I read this Washington Post article this morning and just said, "Well, he has much to be sorry about, but it is too late." He was the key principle that signed off on the torture memos for the Bush Administration. He has legitimate gripe and should feel used by that administration, but being sorry at this time means nothing. Look where we are at? Sorry? Too bad, so sad, too late.
It was, in the private room of a public restaurant, the kind of joyless judgment that some friends and associates say the jurist arrived at well before the public release of four additional memos last week and the resulting uproar that has engulfed Washington. One of the documents, dated Aug. 1, 2002, offered a helpfully narrow definition of torture to the CIA and soon became known as the "Bybee memo," because it bore his signature.
"I've heard him express regret at the contents of the memo," said a fellow legal scholar and longtime friend, who spoke on the condition of anonymity while offering remarks that might appear as "piling on." "I've heard him express regret that the memo was misused. I've heard him express regret at the lack of context -- of the enormous pressure and the enormous time pressure that he was under. And anyone would have regrets simply because of the notoriety."
That notoriety worsened this week as the documents -- detailing the acceptable application of waterboarding, "walling," sleep deprivation and other procedures the Bush administration called "enhanced interrogation methods" -- prompted calls from human rights advocates and other critics for criminal investigations of the government lawyers who generated them.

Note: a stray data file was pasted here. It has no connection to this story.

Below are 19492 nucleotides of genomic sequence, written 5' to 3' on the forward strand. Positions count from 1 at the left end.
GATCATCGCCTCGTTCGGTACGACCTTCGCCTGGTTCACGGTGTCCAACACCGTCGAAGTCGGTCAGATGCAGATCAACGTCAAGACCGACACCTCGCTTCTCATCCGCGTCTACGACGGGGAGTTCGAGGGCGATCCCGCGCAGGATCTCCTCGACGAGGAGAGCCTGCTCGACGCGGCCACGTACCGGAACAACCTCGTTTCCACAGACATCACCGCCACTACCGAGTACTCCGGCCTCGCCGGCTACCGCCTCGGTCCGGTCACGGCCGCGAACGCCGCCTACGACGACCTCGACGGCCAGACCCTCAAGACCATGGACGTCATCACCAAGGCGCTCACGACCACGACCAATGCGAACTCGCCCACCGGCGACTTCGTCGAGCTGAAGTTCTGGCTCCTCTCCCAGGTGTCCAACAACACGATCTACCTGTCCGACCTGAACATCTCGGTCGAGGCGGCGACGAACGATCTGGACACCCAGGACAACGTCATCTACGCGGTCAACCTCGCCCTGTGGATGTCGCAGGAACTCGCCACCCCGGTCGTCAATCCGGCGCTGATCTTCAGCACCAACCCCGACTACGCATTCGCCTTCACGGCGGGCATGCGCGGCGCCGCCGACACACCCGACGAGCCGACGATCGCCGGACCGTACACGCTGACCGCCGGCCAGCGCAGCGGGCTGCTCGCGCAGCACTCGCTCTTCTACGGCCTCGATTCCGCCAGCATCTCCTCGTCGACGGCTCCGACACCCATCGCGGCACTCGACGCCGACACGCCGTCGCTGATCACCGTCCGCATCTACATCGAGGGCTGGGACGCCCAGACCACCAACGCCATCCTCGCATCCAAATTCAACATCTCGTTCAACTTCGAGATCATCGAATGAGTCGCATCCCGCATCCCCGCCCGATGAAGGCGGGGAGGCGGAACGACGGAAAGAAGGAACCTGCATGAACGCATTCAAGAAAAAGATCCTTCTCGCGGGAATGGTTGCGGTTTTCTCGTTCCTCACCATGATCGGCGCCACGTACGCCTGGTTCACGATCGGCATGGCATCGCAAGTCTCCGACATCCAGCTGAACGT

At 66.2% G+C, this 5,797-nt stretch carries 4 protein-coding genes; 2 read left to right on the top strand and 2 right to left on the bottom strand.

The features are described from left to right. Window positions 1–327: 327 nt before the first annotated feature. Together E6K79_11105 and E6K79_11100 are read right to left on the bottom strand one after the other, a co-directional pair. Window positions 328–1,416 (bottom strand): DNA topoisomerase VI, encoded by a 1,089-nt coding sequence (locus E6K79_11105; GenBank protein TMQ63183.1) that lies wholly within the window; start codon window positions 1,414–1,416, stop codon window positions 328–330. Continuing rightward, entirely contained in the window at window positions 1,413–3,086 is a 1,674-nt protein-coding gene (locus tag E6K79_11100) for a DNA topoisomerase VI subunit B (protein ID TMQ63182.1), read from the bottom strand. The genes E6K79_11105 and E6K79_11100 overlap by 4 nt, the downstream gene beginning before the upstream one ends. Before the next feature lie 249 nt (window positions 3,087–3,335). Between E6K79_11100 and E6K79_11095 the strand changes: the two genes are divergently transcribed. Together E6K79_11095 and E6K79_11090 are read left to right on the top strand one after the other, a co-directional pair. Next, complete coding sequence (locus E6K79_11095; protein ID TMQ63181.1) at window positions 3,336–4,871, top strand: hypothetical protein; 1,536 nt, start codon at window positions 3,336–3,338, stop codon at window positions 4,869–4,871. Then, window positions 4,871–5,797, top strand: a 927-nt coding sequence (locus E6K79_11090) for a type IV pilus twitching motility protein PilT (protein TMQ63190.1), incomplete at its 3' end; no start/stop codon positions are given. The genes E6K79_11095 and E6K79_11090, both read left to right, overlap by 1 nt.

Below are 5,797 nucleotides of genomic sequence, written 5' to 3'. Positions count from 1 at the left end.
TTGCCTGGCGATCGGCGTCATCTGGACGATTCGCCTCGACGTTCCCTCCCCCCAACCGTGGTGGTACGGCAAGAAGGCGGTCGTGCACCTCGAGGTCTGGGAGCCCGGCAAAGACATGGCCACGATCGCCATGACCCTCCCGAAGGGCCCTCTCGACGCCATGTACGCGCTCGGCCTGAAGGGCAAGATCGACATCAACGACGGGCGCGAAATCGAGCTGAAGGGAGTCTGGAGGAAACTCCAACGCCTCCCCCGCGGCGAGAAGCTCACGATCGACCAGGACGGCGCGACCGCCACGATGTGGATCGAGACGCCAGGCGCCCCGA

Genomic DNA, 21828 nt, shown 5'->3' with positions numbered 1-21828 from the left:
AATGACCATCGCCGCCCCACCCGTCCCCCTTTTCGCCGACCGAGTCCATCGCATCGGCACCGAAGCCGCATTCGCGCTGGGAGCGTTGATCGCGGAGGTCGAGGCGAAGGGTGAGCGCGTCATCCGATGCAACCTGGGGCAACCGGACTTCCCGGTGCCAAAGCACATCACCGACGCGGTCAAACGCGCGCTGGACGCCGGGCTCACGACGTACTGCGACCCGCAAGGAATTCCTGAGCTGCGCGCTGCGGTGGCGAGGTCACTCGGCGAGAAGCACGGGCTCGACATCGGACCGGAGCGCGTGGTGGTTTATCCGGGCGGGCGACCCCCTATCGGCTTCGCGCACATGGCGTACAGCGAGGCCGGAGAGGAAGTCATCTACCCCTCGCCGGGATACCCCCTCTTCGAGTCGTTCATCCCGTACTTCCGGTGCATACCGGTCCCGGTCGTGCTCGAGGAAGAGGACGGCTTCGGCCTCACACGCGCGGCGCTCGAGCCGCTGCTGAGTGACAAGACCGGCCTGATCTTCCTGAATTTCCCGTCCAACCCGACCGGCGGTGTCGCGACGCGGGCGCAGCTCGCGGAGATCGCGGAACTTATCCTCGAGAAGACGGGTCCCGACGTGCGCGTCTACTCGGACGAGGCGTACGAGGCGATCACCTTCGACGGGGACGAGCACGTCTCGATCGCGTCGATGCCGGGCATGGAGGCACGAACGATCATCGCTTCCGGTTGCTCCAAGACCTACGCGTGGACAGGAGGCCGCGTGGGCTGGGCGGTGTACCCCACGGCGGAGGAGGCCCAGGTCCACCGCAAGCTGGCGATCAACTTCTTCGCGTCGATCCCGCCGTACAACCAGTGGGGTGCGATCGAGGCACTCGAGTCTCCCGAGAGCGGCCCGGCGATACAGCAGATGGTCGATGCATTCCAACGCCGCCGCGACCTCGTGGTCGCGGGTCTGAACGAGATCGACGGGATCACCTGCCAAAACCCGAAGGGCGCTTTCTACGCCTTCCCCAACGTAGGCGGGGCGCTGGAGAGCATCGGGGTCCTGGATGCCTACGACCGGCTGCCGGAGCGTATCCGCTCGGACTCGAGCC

Of the three former Justice Department lawyers associated with the memos, the public's attention has focused particularly harshly on Bybee because of his position as a sitting federal judge; John C. Yoo, who largely wrote the Bybee memo, returned to academic life, and Steven G. Bradbury, who signed three memos, resumed private practice at the end of the Bush administration.
Well, the public has a right to question Bybee. He is a sitting judge and as we know, judges make decisions and we can not help but question Bybee because his decision of signing off on these torture memos was a bad one. A very bad one indeed.
But for me, Bybee is only a low member of a very high totem pole. This is all about the Bush White House and how they crafted the use of torture to sell to the public. This all stinks of high heaven, but hang on, the best is still yet to come from all of this.